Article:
Descartes’ celebration of rational thought and the understanding of humanity based on such thought—that one is human because one reasons—is condensed in his famous statement “I think, therefore I am.” For Descartes, knowledge can be objectified and indeed must be to locate it; one must separate reason from emotion to discover what is true, and this action defines the possibilities for improving society. Just as Lorraine Code argues that truth is never fully objective in this way, so Underground Man disdains Descartes’ assertion. For Underground Man, this law of the Enlightenment leads to the demise of human possibility; for him, reason does not take into account all the things one does that are not reasonable yet nevertheless lead to knowledge in the fuller sense, which is something that embraces all aspects of human behavior. It is not reasonable to find pleasure in pain, and the “lofty and...
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In Notes from the Underground, Fyodor Dostoevski creates a character—the “underground man”—who is crucial not only to Dostoevski’s own best fiction but also to the whole of nineteenth and twentieth century literature. Indeed, some critics even date the beginning of modern literature from the publication of this short novel and identify the underground man as the archetypal modern antihero. At the very least, Notes from the Underground can be seen as the prologue to the five great novels that climaxed Dostoevski’s career: Prestupleniye i nakazaniye (1866; Crime and Punishment, 1886), Idiot (1868; The Idiot, 1887), Besy (1871-1872; The Possessed, 1913), Podrostok (1875; A Raw Youth, 1916), and Bratya Karamazovy (1879-1880; The Brothers Karamazov, 1912).
Some scholars and critics, however, have argued that Notes from the Underground is actually not a novel at all: The first part is too fragmentary and incoherent, the second is too short and arbitrary, and the relationship between the two is too unclear to allow the work that formal designation. In fact, the form and style of Notes from the Underground are as radical as its content and fuse perfectly to produce an organic, if unorthodox, work of art.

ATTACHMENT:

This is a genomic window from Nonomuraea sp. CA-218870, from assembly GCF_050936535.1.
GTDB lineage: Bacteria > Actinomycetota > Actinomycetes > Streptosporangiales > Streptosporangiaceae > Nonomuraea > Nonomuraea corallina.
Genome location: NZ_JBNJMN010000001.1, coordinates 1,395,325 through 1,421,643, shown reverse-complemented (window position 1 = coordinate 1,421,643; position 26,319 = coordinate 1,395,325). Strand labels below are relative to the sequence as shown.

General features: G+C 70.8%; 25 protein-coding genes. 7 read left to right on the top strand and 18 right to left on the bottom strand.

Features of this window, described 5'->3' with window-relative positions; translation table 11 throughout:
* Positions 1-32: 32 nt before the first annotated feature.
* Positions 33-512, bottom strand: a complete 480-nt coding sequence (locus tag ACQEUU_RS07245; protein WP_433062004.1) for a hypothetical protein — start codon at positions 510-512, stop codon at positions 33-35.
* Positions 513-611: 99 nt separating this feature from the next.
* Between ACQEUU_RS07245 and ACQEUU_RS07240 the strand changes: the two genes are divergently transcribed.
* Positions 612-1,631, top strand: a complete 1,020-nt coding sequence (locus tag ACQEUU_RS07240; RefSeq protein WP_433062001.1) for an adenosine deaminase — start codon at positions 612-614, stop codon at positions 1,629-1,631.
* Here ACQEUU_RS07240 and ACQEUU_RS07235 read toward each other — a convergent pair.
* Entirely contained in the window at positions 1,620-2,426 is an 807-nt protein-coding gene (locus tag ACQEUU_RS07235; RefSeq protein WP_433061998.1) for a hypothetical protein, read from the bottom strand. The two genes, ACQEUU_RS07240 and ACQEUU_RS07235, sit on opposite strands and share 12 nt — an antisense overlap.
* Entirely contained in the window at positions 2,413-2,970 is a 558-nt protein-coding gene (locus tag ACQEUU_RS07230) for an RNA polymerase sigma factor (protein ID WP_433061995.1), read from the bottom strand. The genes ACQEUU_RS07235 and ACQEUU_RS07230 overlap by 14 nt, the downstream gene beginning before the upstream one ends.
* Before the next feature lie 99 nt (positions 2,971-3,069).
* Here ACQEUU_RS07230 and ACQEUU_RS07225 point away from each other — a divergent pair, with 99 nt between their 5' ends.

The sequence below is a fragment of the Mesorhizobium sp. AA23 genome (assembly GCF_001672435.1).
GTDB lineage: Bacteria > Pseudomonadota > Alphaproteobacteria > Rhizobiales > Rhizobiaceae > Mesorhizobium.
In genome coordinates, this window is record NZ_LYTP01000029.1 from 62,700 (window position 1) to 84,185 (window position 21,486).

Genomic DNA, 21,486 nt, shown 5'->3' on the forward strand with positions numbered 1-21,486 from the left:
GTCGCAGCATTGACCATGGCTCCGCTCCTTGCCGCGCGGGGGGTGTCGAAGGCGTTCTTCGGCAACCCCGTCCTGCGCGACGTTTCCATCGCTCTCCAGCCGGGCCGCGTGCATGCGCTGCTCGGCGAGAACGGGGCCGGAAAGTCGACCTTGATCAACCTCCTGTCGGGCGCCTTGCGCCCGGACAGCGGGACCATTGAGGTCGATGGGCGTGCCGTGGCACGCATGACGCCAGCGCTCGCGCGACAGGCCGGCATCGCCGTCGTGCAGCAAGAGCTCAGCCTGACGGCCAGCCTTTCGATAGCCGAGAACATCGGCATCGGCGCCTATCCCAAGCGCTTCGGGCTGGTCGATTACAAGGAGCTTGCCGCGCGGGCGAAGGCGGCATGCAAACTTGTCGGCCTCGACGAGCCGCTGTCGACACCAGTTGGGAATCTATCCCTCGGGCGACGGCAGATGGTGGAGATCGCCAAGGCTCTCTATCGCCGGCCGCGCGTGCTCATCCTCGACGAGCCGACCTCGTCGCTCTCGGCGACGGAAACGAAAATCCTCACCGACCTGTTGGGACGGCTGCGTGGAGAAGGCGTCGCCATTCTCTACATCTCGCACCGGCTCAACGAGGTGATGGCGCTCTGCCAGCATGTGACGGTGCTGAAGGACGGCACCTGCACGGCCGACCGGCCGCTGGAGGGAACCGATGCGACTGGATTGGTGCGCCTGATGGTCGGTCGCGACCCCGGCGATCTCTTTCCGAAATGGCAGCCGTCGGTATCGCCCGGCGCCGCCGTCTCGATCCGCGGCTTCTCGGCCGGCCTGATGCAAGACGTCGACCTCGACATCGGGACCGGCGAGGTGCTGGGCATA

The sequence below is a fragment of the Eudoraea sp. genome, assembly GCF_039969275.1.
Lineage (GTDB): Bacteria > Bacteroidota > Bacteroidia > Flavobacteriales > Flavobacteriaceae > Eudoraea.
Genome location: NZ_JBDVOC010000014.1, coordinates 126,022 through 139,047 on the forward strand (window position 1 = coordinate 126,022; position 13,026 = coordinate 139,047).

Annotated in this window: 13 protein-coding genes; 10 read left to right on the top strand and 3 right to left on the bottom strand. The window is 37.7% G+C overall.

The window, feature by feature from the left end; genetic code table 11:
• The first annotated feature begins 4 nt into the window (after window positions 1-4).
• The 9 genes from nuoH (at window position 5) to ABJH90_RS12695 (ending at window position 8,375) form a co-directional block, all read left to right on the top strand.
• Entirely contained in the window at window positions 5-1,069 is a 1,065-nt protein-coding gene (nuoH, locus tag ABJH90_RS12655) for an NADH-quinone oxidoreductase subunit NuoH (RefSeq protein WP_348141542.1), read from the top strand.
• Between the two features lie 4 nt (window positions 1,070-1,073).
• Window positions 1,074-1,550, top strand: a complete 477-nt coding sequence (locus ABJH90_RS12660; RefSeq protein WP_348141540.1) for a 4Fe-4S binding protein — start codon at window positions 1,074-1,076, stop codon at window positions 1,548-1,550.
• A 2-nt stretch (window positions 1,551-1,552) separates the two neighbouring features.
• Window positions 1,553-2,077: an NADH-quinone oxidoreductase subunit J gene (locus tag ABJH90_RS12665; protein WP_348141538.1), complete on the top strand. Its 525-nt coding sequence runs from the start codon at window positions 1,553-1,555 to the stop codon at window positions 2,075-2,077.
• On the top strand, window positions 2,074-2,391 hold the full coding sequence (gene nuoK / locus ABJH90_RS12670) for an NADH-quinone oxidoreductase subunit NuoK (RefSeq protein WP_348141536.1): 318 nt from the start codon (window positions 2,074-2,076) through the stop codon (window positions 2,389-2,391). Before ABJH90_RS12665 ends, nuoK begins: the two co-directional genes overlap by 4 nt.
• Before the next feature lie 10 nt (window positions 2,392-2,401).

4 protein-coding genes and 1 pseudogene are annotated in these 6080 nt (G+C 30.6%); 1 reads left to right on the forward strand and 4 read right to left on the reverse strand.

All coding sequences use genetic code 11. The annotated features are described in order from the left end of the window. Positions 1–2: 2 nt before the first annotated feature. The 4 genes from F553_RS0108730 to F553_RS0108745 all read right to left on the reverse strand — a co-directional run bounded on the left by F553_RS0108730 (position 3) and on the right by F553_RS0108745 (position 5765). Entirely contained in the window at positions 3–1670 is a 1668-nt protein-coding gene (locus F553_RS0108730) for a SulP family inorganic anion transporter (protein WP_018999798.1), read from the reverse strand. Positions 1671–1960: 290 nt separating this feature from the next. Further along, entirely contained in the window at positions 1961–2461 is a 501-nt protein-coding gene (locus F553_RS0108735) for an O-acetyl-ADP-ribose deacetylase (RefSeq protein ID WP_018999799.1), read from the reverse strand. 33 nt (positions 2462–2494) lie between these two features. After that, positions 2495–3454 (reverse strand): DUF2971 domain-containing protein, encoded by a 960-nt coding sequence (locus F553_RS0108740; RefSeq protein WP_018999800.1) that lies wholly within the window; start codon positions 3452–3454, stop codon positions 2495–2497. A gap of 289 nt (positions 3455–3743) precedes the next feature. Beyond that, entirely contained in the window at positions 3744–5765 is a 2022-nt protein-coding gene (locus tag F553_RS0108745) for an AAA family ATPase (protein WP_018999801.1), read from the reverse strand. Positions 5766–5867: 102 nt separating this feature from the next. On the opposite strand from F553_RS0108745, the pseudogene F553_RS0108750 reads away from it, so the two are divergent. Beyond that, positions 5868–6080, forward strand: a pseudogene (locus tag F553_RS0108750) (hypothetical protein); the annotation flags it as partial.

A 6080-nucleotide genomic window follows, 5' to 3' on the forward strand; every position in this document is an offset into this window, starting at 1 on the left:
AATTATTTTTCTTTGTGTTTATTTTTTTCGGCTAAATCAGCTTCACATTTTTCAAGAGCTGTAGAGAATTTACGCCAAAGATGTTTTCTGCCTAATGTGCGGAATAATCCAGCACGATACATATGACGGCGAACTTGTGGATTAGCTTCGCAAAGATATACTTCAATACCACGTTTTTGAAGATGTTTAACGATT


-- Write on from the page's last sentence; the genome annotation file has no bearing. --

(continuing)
The first part (titled “Underground”) presents the underground man’s philosophy; the second part (“Apropos of Wet Snow”) recounts a series of early experiences that explain theorigins of that worldview while suggesting a possible alternative to it. Without part 2, part 1 is little more than the bitter rantings of a semihysterical social misfit; without part 1, part 2 is only the pathetic narrative of a petty, self-destructive neurotic. Together, however, the two parts combine into a powerful statement about the nature and situation of humanity in the nineteenth century and after.
In the first sentence of the book, the underground man states that he is sick, but he later defines that sickness as “acute consciousness”—a malady characteristic of the sensitive modern individual. This consciousness has made the narrator aware of the contradictions in his own behavior and the consequent impossibility of his acting forcefully and meaningfully in his society. He feels superior to his fellows, yet he knows he is incapable of dealing with them. He despises them, yet he obsessively wants their acceptance and approval. He acts spitefully toward them, yet he feels personally insulted when they ignore or berate him. He asserts his need for dignity and then forces himself into situations that can only end in his humiliation. The narrator is not the first Dostoevskian character to have such contradictory, self-defeating qualities, but he is the first to be aware of them and their sources, and so he represents a significant development in the novelist’s career.
Even the underground man’s attitude toward his own pain and humiliation is ambivalent. He does not actually enjoy his sufferings, and yet he takes satisfaction in them because they make him conscious of himself and give him a feeling of...